When we arrived at the winery of Bodega El Esteco (, we were treated to a personal tour of the vineyards and a tasting of their fine portfolio of wines by Maximiliano Lester, the winery’s General Manager. We started out in the winery and then moved out into the vineyards. The arid climate requires that the vines be irrigated making water a precious commodity. Fortunately, frequent rains in the surrounding mountains provide a steady supply, which is shared amongst the various wineries through a series of irrigation canals. We finished with a tasting of wines including Torrontes, Rose, Malbec, Cabernet Sauvignon and a couple of blends. The wines were all delicious and they offer great value. We learned a lot about the local viticulture and enjoyed some incredible wines under the labels of Michel Torino, Don David, Ciclos, Fincas Notables and Altimvs that we can’t wait to promote and load up on when we’re back in the USA.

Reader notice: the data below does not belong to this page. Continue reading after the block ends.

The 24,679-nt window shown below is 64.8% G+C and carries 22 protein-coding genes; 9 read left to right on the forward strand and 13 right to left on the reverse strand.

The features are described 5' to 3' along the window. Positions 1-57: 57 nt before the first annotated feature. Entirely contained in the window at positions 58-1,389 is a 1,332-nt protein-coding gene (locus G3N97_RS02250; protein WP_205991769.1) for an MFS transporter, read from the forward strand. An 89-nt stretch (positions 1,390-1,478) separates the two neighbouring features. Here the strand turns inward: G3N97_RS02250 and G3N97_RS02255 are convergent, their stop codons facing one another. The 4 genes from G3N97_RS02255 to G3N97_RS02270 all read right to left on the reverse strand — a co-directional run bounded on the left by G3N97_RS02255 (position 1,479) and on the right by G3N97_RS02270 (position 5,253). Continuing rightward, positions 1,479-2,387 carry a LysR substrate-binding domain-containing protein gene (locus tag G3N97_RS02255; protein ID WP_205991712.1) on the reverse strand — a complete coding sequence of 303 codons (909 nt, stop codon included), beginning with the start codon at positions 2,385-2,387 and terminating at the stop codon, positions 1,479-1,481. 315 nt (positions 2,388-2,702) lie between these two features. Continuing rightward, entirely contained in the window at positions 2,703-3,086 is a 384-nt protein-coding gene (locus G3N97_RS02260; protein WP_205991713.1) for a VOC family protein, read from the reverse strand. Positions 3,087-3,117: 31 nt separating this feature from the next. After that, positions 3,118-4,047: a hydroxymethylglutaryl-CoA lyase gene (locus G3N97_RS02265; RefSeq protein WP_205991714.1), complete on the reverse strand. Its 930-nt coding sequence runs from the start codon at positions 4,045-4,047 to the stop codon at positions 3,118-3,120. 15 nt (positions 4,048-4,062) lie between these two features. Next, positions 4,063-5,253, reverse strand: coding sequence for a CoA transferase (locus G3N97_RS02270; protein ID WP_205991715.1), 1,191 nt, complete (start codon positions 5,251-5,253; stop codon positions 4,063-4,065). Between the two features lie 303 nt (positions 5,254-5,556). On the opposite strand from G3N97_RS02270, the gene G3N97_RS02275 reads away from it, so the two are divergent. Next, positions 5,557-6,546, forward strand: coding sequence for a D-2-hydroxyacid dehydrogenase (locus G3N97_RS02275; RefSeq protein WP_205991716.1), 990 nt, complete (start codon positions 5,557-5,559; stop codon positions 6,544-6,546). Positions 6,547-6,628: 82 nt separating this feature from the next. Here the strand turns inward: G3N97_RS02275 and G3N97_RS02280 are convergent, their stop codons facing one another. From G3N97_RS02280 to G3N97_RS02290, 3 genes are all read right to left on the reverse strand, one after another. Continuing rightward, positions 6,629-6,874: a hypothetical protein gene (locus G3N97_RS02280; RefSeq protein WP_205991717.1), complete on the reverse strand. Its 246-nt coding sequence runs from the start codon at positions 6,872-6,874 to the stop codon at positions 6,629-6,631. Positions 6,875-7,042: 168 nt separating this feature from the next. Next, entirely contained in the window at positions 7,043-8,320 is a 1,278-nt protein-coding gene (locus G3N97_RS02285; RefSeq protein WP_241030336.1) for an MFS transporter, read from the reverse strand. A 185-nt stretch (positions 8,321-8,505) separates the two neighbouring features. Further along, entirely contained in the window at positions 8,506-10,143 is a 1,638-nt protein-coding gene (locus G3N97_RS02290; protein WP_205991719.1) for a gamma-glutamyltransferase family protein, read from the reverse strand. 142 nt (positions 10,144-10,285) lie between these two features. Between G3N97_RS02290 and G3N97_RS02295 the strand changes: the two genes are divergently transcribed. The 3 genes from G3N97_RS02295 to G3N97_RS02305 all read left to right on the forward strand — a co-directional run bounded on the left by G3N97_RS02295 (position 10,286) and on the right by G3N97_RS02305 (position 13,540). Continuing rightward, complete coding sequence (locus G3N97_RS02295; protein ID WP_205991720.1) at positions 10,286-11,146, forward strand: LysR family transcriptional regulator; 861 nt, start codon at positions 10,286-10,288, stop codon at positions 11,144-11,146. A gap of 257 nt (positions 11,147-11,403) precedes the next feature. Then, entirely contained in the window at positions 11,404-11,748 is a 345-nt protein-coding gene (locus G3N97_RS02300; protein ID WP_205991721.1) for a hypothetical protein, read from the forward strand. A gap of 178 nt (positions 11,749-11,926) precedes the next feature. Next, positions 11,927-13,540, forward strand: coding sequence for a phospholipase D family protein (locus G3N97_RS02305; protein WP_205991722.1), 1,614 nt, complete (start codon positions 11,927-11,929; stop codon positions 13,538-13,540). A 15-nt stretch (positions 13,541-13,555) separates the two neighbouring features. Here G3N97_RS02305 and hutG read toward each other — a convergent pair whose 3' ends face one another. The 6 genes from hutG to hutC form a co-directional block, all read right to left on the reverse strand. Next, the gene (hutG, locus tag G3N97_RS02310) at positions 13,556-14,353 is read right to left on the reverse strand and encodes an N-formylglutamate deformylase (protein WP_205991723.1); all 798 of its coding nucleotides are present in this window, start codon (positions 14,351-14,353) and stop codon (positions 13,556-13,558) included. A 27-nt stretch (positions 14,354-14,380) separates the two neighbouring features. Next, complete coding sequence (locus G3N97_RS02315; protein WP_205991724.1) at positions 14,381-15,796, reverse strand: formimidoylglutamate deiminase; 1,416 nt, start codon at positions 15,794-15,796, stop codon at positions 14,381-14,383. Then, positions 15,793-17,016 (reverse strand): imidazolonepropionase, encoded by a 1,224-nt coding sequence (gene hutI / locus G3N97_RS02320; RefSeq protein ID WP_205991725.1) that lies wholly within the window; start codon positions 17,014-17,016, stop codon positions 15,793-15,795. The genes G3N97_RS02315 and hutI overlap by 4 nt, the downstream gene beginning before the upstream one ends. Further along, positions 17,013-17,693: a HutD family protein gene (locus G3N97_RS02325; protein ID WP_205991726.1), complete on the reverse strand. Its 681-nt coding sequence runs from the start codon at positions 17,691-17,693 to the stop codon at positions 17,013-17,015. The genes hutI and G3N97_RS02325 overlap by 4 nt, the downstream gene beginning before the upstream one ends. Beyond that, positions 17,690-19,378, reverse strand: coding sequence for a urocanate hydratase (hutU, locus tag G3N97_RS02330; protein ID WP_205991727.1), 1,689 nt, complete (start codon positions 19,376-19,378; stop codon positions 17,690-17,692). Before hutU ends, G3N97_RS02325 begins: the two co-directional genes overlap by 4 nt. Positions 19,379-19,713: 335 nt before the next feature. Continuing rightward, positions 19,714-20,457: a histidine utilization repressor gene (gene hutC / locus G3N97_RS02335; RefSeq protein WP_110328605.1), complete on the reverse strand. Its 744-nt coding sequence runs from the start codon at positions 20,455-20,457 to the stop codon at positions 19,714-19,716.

We also visited Piattelli Vineyards. This is a young winery that has produced just a few vintages. They just completed the facility that houses their winery, restaurant and tasting room and it’s spectacular. We tasted 3 varietals and especially enjoyed their Torrontes and Cabernet Sauvignon. This winery is only running at a quarter of their capacity and appears to have a very bright future ahead. We can’t wait to taste future vintages.
It took us almost 6 hours to reach Purmamarca driving north from Cafayate and we wondered if it would be worth the trip and it sure was. The town itself is small and rustic and nestled in the midst of an indescribable kaleidoscope of colors displayed on the surrounding mountains and rock formations. It’s over 7,500 feet above sea level and especially known for the Hill of 7 colors.